In addition to picking apart the script line by line, you should also be considering the character’s arcs as a whole. Where does this character start in the script? More importantly, where do they end up, and what was the series of events that got them there? Having a clear understanding of your character arcs as a whole will help tremendously in the process of helping to tell that story in a way that is visual and meaningful.


Cinematographers are responsible for conveying emotion and meaning through the images that they create. This might be one of the most challenging, yet artful tasks known to man, as it takes a tremendous understanding of emotion and technical precision in order to be able to accomplish it properly. Through analyzing the script for technical concerns, subtextual themes, and character emotion, you are setting up yourself, and the work that you produce, to be successful.

If you found this article helpful, or just enjoyed it, please consider helping us make Pater. It’s a film with tremendous potential, and we can’t wait to share it with the world. Head on over to our Kickstarter page and share it with your peeps. Like us on Facebook and follow us on Twitter for all of the latest updates.

What do you guys think? Should cinematographers break down the script in this much detail? What are your individual processes for cinematography script breakdowns? Let us know in the comments, and keep your eyes out for the next installments of the series about how to create successful camera and lighting strategies for your film!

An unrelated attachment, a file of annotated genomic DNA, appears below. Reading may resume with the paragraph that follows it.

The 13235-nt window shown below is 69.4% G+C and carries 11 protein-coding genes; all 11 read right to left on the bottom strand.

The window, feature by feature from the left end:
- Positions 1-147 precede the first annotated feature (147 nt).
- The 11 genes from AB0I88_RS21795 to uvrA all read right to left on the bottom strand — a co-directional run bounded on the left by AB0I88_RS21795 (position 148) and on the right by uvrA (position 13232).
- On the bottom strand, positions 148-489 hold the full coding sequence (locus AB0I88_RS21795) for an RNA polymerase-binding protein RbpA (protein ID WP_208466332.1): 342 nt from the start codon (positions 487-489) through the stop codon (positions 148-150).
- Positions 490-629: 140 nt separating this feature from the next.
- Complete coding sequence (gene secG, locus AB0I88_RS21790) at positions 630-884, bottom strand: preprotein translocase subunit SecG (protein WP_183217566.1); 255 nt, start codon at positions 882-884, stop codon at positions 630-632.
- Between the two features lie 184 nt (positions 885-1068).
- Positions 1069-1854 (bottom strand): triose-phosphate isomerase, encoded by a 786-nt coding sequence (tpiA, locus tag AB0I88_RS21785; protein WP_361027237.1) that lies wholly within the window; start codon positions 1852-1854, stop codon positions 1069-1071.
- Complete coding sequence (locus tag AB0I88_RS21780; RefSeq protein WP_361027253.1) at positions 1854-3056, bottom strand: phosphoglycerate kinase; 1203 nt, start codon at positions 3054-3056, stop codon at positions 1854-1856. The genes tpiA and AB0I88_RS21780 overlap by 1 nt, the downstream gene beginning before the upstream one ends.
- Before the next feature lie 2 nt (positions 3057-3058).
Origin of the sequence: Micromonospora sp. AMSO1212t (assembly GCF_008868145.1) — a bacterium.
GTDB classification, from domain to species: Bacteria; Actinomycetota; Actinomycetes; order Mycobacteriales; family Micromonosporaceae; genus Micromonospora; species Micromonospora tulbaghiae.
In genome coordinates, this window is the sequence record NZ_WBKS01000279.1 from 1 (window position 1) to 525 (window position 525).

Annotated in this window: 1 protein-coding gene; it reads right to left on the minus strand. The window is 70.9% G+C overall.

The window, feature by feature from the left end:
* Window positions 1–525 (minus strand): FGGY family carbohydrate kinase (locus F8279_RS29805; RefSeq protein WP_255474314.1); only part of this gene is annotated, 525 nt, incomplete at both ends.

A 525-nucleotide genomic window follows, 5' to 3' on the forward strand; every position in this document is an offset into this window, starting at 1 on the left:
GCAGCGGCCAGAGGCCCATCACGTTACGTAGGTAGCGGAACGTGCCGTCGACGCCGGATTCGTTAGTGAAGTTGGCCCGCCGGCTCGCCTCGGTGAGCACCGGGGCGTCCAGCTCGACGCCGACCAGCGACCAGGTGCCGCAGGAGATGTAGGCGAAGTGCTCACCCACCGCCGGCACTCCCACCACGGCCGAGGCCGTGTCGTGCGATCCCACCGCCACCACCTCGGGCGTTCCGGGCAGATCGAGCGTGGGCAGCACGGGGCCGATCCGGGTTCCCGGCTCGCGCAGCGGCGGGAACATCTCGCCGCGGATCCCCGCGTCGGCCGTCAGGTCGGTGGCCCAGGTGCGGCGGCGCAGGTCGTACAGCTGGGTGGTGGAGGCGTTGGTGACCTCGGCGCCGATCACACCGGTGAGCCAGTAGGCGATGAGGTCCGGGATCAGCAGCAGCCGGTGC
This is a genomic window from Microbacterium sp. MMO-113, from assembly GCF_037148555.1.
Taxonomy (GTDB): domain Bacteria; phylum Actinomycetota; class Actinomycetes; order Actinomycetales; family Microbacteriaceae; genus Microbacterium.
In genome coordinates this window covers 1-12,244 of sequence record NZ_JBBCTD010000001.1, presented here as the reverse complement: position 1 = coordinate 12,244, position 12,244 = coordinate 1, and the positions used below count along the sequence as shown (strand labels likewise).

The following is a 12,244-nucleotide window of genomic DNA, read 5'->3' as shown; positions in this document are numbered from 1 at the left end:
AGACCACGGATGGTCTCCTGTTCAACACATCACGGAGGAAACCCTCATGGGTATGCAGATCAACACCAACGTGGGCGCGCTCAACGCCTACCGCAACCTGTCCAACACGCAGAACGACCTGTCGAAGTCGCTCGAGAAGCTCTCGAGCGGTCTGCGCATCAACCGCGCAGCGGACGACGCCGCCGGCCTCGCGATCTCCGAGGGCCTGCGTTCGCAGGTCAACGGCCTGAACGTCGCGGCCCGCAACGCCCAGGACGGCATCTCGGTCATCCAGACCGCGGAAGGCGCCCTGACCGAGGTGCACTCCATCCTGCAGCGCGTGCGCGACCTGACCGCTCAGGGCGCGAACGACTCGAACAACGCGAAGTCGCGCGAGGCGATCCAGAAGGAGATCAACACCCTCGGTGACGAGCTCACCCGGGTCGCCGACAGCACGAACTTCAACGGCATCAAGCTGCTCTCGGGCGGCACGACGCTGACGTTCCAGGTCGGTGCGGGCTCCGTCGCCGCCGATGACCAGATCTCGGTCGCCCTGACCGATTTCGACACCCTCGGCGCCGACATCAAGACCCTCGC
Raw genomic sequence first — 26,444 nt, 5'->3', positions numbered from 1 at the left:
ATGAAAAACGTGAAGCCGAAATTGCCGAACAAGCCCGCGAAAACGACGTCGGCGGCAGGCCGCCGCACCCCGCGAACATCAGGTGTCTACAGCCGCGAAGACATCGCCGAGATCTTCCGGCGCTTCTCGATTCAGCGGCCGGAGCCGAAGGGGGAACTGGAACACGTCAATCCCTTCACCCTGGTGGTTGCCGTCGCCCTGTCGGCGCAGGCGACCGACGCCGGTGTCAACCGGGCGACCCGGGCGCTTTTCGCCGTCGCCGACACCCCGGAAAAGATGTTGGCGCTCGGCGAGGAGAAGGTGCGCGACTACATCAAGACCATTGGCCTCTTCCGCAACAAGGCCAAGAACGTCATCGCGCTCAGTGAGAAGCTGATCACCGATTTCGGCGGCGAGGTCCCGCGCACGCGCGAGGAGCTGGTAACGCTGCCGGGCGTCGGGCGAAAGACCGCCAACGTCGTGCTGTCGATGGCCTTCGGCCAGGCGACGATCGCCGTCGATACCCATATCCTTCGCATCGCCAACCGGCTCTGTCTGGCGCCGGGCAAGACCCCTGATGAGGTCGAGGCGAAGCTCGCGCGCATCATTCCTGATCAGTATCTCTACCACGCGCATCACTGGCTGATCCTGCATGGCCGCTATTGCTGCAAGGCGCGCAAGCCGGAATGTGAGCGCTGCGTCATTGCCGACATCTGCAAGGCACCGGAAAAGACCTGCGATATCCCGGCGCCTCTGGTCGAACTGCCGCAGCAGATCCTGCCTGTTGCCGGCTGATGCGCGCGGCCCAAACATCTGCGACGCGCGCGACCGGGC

We’re all here for the same reason: to better ourselves as writers, directors, cinematographers, producers, photographers... whatever our creative pursuit. Criticism is valuable as long as it is constructive, but personal attacks are grounds for deletion; you don't have to agree with us to learn something. We’re all here to help each other, so thank you for adding to the conversation!

Description image 30 COMMENTS

  • Hey,

    I don’t mind our photo being used as the featured image for this article, but we would really appreciate a credit for it.

    This is the original article this photo was taken from:

  • Hey Iggy, I completely spaced on that one. I apologize. It’s all fixed now. Also, your site is awesome!

  • Christian Davis on 10.15.13 @ 11:14AM

    I’m shooting a very low budget horror short this weekend, and this info looks like it’ll be great to take into consideration when I meet with the director & producer. good stuff

  • I’m getting kind of tired of NoFilmSchool rehashing other articles and linking to them, or just putting up their own Kickstarters all of the time. Gonna start cutting back on the page if this continues as the trend.

    • you won’t be missed pal, so long

    • This article is ENTIRELY original, guy. The HowToFilmSchool piece that I linked to has nothing to do with cinematography, and I linked to it for the purpose of crediting them for the header image. As for my briefly pitching a Kickstarter after 1700 words of quality educational material, deal with it.

      • Thanks for a great post, Robert. Don’t worry about “zac,” he won’t be missed if he “start cutting back.”

        • How is it that I had the entirely opposite reaction to this guy? I loved this article and I can’t wait for more of them. As a novice cinematographer I have to say that I found this extremely helpful. I’m interested in seeing how involved in pre production other DP’s are since I’ve been worried that I’m going overboard.

          Thanks guys for this article.

        • Ryan, I understand you posting about your kickstarter and your journey as you are the founder and this is your site, and you’ve come a great long way. But you have to admit that there have been a huge number of authors posting their own Kickstarters, and it feels to me that they are using the site as a platform for themselves. But I wasn’t specifically talking about THIS article when I mentioned that a lot of articles are rehashed of ones they link to. But that is a fact.

    • Orevoi x

  • MORE



    Good article, seriously.